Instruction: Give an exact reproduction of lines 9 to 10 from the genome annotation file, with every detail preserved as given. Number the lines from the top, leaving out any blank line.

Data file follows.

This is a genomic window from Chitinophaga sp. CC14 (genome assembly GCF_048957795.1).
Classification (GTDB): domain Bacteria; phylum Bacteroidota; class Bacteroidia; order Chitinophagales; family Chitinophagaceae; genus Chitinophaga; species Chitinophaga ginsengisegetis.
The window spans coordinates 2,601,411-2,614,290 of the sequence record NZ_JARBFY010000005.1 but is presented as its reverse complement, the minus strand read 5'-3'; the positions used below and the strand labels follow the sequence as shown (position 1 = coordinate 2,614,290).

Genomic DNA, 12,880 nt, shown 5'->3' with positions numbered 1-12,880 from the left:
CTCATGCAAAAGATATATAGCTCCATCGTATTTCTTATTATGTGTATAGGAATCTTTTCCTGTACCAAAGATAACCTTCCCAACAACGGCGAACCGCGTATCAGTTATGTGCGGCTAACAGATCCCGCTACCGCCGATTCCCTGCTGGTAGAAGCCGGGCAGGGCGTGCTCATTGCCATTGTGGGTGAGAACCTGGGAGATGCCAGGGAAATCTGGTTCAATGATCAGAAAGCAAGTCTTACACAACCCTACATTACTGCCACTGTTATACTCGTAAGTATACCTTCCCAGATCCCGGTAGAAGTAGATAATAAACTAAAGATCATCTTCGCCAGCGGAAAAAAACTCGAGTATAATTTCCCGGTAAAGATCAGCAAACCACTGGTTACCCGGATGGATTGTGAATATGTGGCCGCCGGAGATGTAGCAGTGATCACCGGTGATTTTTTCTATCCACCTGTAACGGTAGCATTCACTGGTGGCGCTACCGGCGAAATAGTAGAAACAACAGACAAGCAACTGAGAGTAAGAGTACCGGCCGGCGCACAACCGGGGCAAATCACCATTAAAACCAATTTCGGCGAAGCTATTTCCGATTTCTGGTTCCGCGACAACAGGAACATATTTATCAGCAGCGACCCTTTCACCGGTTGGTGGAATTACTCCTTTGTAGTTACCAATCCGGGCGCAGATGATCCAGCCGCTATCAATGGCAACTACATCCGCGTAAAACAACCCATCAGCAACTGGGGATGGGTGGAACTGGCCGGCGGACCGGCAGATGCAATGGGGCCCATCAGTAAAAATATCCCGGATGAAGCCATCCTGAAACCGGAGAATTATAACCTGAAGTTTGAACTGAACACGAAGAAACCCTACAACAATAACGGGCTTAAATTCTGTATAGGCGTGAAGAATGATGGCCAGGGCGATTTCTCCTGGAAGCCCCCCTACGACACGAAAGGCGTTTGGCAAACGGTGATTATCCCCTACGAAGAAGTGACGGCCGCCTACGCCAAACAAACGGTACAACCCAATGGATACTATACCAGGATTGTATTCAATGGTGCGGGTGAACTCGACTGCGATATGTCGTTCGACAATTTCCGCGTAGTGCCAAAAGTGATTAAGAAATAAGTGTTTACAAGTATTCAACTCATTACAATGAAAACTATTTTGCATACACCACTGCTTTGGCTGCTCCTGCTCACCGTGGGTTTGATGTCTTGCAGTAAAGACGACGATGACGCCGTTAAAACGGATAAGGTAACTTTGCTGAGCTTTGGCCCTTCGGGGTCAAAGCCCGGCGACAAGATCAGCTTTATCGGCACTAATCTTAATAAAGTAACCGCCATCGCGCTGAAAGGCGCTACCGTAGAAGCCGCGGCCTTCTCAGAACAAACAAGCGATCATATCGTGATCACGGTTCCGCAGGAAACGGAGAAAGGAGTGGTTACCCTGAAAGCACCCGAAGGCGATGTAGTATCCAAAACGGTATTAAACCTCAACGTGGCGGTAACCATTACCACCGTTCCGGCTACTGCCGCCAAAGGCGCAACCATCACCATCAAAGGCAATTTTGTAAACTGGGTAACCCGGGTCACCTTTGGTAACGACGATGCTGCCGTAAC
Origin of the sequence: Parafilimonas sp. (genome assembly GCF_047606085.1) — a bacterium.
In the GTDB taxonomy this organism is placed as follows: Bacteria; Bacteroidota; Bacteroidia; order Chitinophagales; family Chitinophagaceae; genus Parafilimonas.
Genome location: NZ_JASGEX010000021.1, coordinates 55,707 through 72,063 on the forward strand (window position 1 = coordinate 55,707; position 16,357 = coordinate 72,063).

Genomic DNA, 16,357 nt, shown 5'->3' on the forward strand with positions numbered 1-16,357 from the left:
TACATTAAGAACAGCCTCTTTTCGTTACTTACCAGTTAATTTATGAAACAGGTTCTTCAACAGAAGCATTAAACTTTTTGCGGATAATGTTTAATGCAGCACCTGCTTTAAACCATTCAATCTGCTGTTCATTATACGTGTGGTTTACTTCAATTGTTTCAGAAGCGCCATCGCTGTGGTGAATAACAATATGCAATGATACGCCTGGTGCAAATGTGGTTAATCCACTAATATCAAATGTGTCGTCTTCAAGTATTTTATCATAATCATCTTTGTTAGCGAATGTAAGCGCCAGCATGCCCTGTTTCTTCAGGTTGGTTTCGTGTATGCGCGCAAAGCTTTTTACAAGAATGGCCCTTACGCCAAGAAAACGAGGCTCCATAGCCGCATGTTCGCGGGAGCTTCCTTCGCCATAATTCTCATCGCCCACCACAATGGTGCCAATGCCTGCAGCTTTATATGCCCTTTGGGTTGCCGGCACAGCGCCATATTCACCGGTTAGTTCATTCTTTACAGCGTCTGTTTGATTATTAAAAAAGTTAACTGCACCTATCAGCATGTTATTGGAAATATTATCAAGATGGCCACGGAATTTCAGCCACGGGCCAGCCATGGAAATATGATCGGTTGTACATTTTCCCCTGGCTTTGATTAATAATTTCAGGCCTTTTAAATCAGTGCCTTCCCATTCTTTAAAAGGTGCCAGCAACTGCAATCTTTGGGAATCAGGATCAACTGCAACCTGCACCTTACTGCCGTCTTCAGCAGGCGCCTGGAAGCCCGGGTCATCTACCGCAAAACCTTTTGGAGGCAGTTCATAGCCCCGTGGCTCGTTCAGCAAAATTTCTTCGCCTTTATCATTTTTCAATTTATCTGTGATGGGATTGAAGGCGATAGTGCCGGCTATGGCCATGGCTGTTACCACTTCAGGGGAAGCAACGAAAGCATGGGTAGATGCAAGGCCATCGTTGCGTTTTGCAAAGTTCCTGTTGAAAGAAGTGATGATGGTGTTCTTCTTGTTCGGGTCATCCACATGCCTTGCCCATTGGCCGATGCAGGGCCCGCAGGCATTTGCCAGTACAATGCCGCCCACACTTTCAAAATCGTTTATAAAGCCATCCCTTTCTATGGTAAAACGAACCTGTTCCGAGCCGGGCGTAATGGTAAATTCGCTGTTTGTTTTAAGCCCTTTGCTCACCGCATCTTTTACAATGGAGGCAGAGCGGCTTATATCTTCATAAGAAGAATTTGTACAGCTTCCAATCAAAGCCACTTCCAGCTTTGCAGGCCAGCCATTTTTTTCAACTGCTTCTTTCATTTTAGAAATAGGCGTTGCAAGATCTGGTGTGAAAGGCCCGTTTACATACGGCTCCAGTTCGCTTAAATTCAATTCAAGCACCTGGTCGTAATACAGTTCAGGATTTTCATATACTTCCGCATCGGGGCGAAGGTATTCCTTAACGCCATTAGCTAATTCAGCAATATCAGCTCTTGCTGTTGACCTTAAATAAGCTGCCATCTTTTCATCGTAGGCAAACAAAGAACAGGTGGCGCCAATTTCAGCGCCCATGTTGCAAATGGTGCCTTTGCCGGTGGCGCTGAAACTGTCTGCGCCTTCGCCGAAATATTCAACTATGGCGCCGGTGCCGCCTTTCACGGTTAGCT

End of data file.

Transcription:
Genomic DNA, 16,357 nt, shown 5'->3' on the forward strand with positions numbered 1-16,357 from the left:
TACATTAAGAACAGCCTCTTTTCGTTACTTACCAGTTAATTTATGAAACAGGTTCTTCAACAGAAGCATTAAACTTTTTGCGGATAATGTTTAATGCAGCACCTGCTTTAAACCATTCAATCTGCTGTTCATTATACGTGTGGTTTACTTCAATTGTTTCAGAAGCGCCATCGCTGTGGTGAATAACAATATGCAATGATACGCCTGGTGCAAATGTGGTTAATCCACTAATATCAAATGTGTCGTCTTCAAGTATTTTATCATAATCATCTTTGTTAGCGAATGTAAGCGCCAGCATGCCCTGTTTCTTCAGGTTGGTTTCGTGTATGCGCGCAAAGCTTTTTACAAGAATGGCCCTTACGCCAAGAAAACGAGGCTCCATAGCCGCATGTTCGCGGGAGCTTCCTTCGCCATAATTCTCATCGCCCACCACAATGGTGCCAATGCCTGCAGCTTTATATGCCCTTTGGGTTGCCGGCACAGCGCCATATTCACCGGTTAGTTCATTCTTTACAGCGTCTGTTTGATTATTAAAAAAGTTAACTGCACCTATCAGCATGTTATTGGAAATATTATCAAGATGGCCACGGAATTTCAGCCACGGGCCAGCCATGGAAATATGATCGGTTGTACATTTTCCCCTGGCTTTGATTAATAATTTCAGGCCTTTTAAATCAGTGCCTTCCCATTCTTTAAAAGGTGCCAGCAACTGCAATCTTTGGGAATCAGGATCAACTGCAACCTGCACCTTACTGCCGTCTTCAGCAGGCGCCTGGAAGCCCGGGTCATCTACCGCAAAACCTTTTGGAGGCAGTTCATAGCCCCGTGGCTCGTTCAGCAAAATTTCTTCGCCTTTATCATTTTTCAATTTATCTGTGATGGGATTGAAGGCGATAGTGCCGGCTATGGCCATGGCTGTTACCACTTCAGGGGAAGCAACGAAAGCATGGGTAGATGCAAGGCCATCGTTGCGTTTTGCAAAGTTCCTGTTGAAAGAAGTGATGATGGTGTTCTTCTTGTTCGGGTCATCCACATGCCTTGCCCATTGGCCGATGCAGGGCCCGCAGGCATTTGCCAGTACAATGCCGCCCACACTTTCAAAATCGTTTATAAAGCCATCCCTTTCTATGGTAAAACGAACCTGTTCCGAGCCGGGCGTAATGGTAAATTCGCTGTTTGTTTTAAGCCCTTTGCTCACCGCATCTTTTACAATGGAGGCAGAGCGGCTTATATCTTCATAAGAAGAATTTGTACAGCTTCCAATCAAAGCCACTTCCAGCTTTGCAGGCCAGCCATTTTTTTCAACTGCTTCTTTCATTTTAGAAATAGGCGTTGCAAGATCTGGTGTGAAAGGCCCGTTTACATACGGCTCCAGTTCGCTTAAATTCAATTCAAGCACCTGGTCGTAATACAGTTCAGGATTTTCATATACTTCCGCATCGGGGCGAAGGTATTCCTTAACGCCATTAGCTAATTCAGCAATATCAGCTCTTGCTGTTGACCTTAAATAAGCTGCCATCTTTTCATCGTAGGCAAACAAAGAACAGGTGGCGCCAATTTCAGCGCCCATGTTGCAAATGGTGCCTTTGCCGGTGGCGCTGAAACTGTCTGCGCCTTCGCCGAAATATTCAACTATGGCGCCGGTGCCGCCTTTCACGGTTAGCT